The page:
FOIA Advocate Steve Horn, RIP

02.20.11 | 2 min read | Text by Steven Aftergood

Former Congressman Steve Horn (R-CA), who was a leading congressional defender of the Freedom of Information Act and of public access to government information generally, died last week at age 79.

Rep. Horn was a primary sponsor, along with Sen. Patrick Leahy, of the Electronic Freedom of Information Act of 1996, which formally extended the provisions of the FOIA to electronic records. He led congressional efforts to oversee FOIA implementation and to address defects in agency compliance.

As chairman of a House Government Reform subcommittee with jurisdiction over FOIA, “What struck me then and now is the critical role that public access to Government information plays in our democracy,” Horn said in 2002. “It is key to having an informed citizenry and to supplying our citizens with the knowledge they need to hold their Government accountable. Therefore, I have always been a strong advocate of the Act.”

Rep. Horn “was outspoken against the abuse of secrecy by executive agencies and the willingness of many Congressional Committees to ignore their duties and allow such secrecy,” recalled Rep. Carolyn Maloney (D-NY) after his retirement in 2002. “He forced the CIA and the Department of Defense to release documents so that Congress could effectively perform oversight.”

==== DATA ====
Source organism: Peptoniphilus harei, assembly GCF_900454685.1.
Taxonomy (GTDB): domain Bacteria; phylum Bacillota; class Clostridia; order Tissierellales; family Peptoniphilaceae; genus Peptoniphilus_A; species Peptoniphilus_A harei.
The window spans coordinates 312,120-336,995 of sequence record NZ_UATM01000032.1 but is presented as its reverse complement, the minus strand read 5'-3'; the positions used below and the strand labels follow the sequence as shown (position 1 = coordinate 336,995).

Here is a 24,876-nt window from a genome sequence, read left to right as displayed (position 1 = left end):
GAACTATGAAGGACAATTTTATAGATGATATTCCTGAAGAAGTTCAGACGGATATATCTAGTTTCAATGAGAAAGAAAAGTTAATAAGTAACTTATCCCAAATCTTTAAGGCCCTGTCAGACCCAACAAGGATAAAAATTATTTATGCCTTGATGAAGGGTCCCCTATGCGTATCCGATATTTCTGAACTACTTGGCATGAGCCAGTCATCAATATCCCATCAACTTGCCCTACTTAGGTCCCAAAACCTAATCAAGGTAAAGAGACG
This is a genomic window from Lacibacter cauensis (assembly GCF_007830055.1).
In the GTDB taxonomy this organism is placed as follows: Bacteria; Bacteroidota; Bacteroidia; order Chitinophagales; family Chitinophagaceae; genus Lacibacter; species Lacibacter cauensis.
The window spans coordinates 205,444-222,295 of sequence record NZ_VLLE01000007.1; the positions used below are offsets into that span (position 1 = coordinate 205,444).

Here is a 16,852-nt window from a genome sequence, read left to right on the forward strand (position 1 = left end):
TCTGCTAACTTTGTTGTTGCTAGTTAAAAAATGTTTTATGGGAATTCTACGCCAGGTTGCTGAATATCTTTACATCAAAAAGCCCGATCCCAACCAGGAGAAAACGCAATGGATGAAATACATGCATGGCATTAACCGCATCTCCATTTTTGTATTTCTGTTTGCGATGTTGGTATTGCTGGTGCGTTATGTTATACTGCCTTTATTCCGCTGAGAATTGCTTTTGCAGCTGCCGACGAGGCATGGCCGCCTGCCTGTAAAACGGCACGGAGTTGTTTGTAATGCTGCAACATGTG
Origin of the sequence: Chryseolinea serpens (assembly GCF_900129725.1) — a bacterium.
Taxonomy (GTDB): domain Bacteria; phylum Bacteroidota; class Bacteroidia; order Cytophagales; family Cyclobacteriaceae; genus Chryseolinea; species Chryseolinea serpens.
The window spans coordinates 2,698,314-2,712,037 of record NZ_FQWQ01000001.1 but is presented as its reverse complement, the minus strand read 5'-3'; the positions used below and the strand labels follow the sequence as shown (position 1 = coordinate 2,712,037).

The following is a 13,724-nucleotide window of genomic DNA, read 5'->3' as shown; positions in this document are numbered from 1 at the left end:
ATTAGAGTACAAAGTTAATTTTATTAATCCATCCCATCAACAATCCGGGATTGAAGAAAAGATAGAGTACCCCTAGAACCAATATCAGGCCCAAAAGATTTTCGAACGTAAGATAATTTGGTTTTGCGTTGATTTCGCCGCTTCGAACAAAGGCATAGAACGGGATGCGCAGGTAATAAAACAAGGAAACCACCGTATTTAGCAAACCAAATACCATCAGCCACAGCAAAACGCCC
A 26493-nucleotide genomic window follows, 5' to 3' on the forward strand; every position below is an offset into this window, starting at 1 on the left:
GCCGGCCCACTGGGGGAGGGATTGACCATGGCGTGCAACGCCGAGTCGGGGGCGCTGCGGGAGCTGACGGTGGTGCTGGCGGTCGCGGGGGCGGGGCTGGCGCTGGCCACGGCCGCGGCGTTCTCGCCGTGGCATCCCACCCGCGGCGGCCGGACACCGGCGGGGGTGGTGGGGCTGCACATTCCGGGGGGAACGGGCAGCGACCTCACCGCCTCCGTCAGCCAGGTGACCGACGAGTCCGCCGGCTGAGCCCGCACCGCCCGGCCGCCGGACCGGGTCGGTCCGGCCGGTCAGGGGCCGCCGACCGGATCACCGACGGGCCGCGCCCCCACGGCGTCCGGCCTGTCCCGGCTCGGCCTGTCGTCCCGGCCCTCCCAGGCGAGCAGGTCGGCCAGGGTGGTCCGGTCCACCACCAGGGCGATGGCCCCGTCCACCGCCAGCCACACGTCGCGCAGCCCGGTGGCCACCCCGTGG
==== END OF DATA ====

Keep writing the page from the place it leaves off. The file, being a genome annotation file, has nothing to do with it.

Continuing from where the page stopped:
In a rather modest gesture of respect, Congress named a post office after him in 2003 (the “Stephen Horn Post Office Building” at 2300 Redondo Avenue in Long Beach, California).

Update: Horn’s family invites donations in his name to the University Library, California State University, Long Beach, c/o CSULB Foundation, 1250 Bellflower Blvd., Long Beach, CA 90840 (via LAT).

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